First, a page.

Statutory Red Tape

You are on your way home riding your SV-650 from a day of hugging curbs and offset formations. You’re a little tired and thinking about the barbeque which you are in route to that promises to have beer, burgers and babes. As you take the on ramp to enter the freeway you accelerate in the “acceleration lane” like everyone else accessing the freeway. You keep your eyes up and check for traffic in front and alongside your lane when all of a sudden, doot-da-do…it’s Christmas in July.  As the blues and reds light-up behind you, you look down at your cluster only to realize you’re doing 86 mph in a 55 zone. You pull over like the law abiding citizen you are and begin a dialogue with the officer, only to have him return from his cruiser with a fat ticket.

If you think about it however, there seems to be something fundamentally wrong with this picture. We have all seen the show CSI, or MCSI, or NYCSI or some deviation of the acronym CSI. The perp always has some malcontent; a motive that drives them to commit the crime. That scenario doesn’t fit here, you didn’t mean to break the law, it’s just your SV-650 accelerates faster than your average car in the allotted space given to match the speed of traffic. No, the type of law you broke is called a statutory law.

A statutory law basically means that the state doesn’t need to prove you meant to break the law for you to be found guilty of doing so. I know what you’re thinking, but don’t worry, it gets worse. Not only did you not intend to break the law, the law isn’t even applied to everyone universally. 9 states haves laws which permit cars to travel faster than trucks. If logic reigned supreme, than it would only be rational to allow motorcycles to travel faster than cars, since motorcycles are as different from cars as cars are from trucks; this seems just a little bias. All these vehicles are different and as such should be held to a different standard.

For instance, motorcycles accelerate much faster than do cars or trucks. Their power-to-weight ratio is unmatched by anything else on the road, so this is the equivalent of asking the hare to keep pace with the tortoise; it goes against its nature. Furthermore, most modern day street-legal motorcycles are equipped with a six-speed transmission which achieves peak-fuel efficiency at a certain RPM. For each model it varies, but I seriously doubt any of them thrive at 55, or even 65mph. Additionally, motorcycles are designed to travel at high speeds while retaining their maneuverability and can stop in much shorter distances then their 4, 12 or 18 wheel brethren. In fact, the biggest threats to riders are the other vehicles that motorcycles are mandated to travel the same speeds as.

How many times have you been ridding alongside a large truck when all of a sudden your motorcycle begins to drift towards it? This is because the air the truck is displacing (known as aerodynamic drag) is moving around and underneath it…and so will you if you don’t hit the throttle and lean away. Moreover, riders have to keep a safe distance away from distracted drivers. You know, the teary-eyed 18 year old who is updating her Facebook status on interstate 70 because the world can’t wait the 23 minutes it takes her to get home to learn that she didn’t get into Clemson. Now more than ever riders need to have the freedom to accelerate away from danger without concerning themselves with an arbitrary statute supported by little or no research justifying it.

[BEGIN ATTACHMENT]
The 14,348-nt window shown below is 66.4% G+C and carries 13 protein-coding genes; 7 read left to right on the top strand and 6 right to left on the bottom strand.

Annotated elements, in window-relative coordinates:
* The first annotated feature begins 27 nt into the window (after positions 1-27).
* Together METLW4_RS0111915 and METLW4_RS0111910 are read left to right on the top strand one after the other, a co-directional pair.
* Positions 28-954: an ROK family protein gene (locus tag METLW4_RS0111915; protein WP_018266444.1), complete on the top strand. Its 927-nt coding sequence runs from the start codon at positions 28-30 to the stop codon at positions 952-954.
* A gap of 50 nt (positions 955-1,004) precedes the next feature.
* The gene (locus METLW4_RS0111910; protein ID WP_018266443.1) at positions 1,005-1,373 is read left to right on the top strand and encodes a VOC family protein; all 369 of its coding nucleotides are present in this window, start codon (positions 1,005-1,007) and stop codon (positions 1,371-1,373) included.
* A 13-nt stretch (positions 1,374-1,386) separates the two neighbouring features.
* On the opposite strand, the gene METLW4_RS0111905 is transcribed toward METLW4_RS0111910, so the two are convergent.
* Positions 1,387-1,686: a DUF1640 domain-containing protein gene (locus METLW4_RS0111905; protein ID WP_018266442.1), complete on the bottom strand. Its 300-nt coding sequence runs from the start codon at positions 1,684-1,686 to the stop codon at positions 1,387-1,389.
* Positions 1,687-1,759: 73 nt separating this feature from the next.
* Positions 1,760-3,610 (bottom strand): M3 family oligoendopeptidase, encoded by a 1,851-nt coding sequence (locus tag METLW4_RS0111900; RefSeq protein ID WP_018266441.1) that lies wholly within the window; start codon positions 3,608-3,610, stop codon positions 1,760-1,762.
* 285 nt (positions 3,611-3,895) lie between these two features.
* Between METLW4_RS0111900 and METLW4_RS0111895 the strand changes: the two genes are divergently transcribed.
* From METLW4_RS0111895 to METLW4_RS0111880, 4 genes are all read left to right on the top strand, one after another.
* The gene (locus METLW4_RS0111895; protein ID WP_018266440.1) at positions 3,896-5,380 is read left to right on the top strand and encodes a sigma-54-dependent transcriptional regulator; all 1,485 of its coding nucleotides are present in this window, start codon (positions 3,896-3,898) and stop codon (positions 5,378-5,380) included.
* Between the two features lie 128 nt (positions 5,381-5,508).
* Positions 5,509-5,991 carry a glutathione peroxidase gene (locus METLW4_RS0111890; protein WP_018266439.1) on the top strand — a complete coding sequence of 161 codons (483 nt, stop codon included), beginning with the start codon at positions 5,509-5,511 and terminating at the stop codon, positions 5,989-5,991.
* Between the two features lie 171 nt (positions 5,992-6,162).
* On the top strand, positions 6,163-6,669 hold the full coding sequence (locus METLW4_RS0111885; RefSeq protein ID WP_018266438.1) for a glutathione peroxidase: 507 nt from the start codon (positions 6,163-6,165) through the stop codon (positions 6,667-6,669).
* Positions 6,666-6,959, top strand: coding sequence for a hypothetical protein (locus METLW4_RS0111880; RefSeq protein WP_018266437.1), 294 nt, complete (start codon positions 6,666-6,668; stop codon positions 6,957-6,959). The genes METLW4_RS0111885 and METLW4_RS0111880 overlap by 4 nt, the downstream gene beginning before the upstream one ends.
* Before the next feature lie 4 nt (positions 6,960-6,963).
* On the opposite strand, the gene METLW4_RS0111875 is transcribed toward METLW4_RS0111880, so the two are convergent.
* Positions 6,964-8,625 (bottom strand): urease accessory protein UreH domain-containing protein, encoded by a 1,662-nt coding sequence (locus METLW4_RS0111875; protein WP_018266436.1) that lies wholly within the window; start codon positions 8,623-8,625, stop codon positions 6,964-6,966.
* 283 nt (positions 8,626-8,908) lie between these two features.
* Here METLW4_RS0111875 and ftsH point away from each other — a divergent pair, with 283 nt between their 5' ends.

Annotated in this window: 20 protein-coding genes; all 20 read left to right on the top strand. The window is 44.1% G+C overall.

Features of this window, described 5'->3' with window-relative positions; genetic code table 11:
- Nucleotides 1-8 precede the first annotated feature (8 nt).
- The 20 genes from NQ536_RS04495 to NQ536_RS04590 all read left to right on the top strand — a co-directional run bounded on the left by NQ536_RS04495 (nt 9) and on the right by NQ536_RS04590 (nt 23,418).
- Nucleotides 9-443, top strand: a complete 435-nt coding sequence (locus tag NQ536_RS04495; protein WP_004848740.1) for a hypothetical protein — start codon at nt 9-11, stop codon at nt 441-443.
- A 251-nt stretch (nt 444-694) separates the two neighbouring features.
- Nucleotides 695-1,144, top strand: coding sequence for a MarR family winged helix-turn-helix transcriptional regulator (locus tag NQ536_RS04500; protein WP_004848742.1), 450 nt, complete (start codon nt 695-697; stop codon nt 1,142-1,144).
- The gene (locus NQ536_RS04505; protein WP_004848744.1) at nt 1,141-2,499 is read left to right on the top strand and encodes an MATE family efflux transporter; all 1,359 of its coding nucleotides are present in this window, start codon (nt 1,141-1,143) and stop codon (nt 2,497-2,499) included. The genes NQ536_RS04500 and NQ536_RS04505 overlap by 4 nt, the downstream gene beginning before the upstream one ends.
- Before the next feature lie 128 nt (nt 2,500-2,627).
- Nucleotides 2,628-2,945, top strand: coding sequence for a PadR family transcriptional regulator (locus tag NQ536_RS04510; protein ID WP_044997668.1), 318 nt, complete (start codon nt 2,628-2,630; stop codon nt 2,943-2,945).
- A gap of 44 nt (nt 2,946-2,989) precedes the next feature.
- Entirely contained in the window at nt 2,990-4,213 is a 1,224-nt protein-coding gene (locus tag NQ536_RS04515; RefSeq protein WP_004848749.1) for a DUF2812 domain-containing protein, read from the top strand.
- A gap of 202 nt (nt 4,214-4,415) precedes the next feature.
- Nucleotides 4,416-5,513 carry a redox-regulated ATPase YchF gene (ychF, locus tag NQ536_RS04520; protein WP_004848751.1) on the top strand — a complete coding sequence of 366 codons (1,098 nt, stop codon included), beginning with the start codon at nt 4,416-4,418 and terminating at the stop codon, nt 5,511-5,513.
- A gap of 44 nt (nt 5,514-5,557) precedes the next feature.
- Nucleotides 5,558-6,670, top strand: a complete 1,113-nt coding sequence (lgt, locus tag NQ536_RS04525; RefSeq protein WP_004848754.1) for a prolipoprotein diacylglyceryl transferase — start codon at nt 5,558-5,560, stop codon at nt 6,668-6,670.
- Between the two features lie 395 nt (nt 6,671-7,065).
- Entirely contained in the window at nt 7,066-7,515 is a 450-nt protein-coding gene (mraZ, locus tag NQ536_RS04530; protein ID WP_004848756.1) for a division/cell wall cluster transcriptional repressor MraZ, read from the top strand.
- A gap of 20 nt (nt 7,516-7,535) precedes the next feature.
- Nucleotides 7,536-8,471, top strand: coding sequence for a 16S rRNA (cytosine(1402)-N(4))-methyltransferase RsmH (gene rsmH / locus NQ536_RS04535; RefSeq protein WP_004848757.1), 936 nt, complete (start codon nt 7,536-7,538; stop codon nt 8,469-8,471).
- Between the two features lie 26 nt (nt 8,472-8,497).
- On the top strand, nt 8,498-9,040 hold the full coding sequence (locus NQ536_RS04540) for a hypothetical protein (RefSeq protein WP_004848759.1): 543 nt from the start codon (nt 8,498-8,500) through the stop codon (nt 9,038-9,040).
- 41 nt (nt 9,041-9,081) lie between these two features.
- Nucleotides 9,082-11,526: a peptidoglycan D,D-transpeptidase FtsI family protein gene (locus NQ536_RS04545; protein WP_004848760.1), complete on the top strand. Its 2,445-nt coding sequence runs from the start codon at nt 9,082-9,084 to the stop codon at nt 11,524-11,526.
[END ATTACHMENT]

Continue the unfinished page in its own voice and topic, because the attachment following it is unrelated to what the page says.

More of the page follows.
How do I know that speed limits have nothing to stand on, because they have been changed multiple times with no measurable impact on safety. Some of you reading this may be too young to remember but there was a time not long ago when the highways of the United States were governed by a provision known as the National Maximum Speed Law. This provision of the 1974 Emergency Highway Energy Conservation Act granted the federal government the authority to set the maximum permitted speed on state highways. This was a colossal failure as the provision failed to accomplish any of its intended goals. It did not save commuters fuel and it certainly did not make the roads safer. In fact, there is research that suggests this provision made the roads MORE dangerous. Why haven’t you newbies heard of this law? Because congress repealed the National Maximum Speed Law back in 1995…who says congress does nothing (enter joke here). But seriously, no proven safety benefit, not even a marginal one.

So, let’s break this down to its very core. All this hoopla is centered around one rationalization…speed kills. If you ask me, this is a false statement. I have been on a track and gone very fast, I’m still typing, so this statement must be false. It’s not speed that kills, it’s recklessness that kills. Every person I have known that has died on a motorcycle (or in a car for that matter) was either a victim of someone else’s recklessness or being reckless themselves…without fail. There isn’t a shred of conclusive evidence that links faster speeds to a higher body count. So what are proponents of speed laws basing the current limits on you ask? Speculation, which is all they have ever had.

So, what can we do about it? This is a point in your life where you can look to your father’s cliché half-drunken advice for guidance. Mine used to say “don’t start until you can’t stop”, I still have no idea what the hell he was talking about. Maybe your father had something more relevant to add to your life like “start from the top”. That’s exactly what you should do, contact your state governor’s office and voice your opinion. You pay their salary so you might as well let them know you are aware of their hidden bias and that Christmas should only come in December damn-it!